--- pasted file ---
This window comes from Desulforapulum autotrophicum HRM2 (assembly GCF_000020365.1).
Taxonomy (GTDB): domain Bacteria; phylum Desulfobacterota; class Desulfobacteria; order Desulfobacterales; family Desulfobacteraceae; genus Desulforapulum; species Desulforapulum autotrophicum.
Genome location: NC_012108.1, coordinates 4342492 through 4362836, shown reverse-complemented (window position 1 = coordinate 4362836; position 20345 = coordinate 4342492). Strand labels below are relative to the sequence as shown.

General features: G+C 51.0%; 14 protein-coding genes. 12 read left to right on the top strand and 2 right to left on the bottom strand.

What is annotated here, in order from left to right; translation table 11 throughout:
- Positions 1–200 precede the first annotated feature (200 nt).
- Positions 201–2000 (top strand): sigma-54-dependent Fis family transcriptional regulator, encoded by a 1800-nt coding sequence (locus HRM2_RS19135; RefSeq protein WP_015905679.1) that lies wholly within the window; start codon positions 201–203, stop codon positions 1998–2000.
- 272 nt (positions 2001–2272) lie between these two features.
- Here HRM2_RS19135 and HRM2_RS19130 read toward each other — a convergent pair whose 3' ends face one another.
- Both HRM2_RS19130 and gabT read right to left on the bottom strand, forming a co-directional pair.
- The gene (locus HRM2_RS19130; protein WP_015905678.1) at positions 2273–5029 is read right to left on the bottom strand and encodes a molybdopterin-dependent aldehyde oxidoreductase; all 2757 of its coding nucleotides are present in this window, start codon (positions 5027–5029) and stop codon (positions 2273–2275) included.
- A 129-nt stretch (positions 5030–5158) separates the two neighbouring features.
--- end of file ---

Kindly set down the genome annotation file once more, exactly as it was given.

This window comes from Desulforapulum autotrophicum HRM2 (assembly GCF_000020365.1).
Taxonomy (GTDB): domain Bacteria; phylum Desulfobacterota; class Desulfobacteria; order Desulfobacterales; family Desulfobacteraceae; genus Desulforapulum; species Desulforapulum autotrophicum.
Genome location: NC_012108.1, coordinates 4342492 through 4362836, shown reverse-complemented (window position 1 = coordinate 4362836; position 20345 = coordinate 4342492). Strand labels below are relative to the sequence as shown.

General features: G+C 51.0%; 14 protein-coding genes. 12 read left to right on the top strand and 2 right to left on the bottom strand.

What is annotated here, in order from left to right; translation table 11 throughout:
- Positions 1–200 precede the first annotated feature (200 nt).
- Positions 201–2000 (top strand): sigma-54-dependent Fis family transcriptional regulator, encoded by a 1800-nt coding sequence (locus HRM2_RS19135; RefSeq protein WP_015905679.1) that lies wholly within the window; start codon positions 201–203, stop codon positions 1998–2000.
- 272 nt (positions 2001–2272) lie between these two features.
- Here HRM2_RS19135 and HRM2_RS19130 read toward each other — a convergent pair whose 3' ends face one another.
- Both HRM2_RS19130 and gabT read right to left on the bottom strand, forming a co-directional pair.
- The gene (locus HRM2_RS19130; protein WP_015905678.1) at positions 2273–5029 is read right to left on the bottom strand and encodes a molybdopterin-dependent aldehyde oxidoreductase; all 2757 of its coding nucleotides are present in this window, start codon (positions 5027–5029) and stop codon (positions 2273–2275) included.
- A 129-nt stretch (positions 5030–5158) separates the two neighbouring features.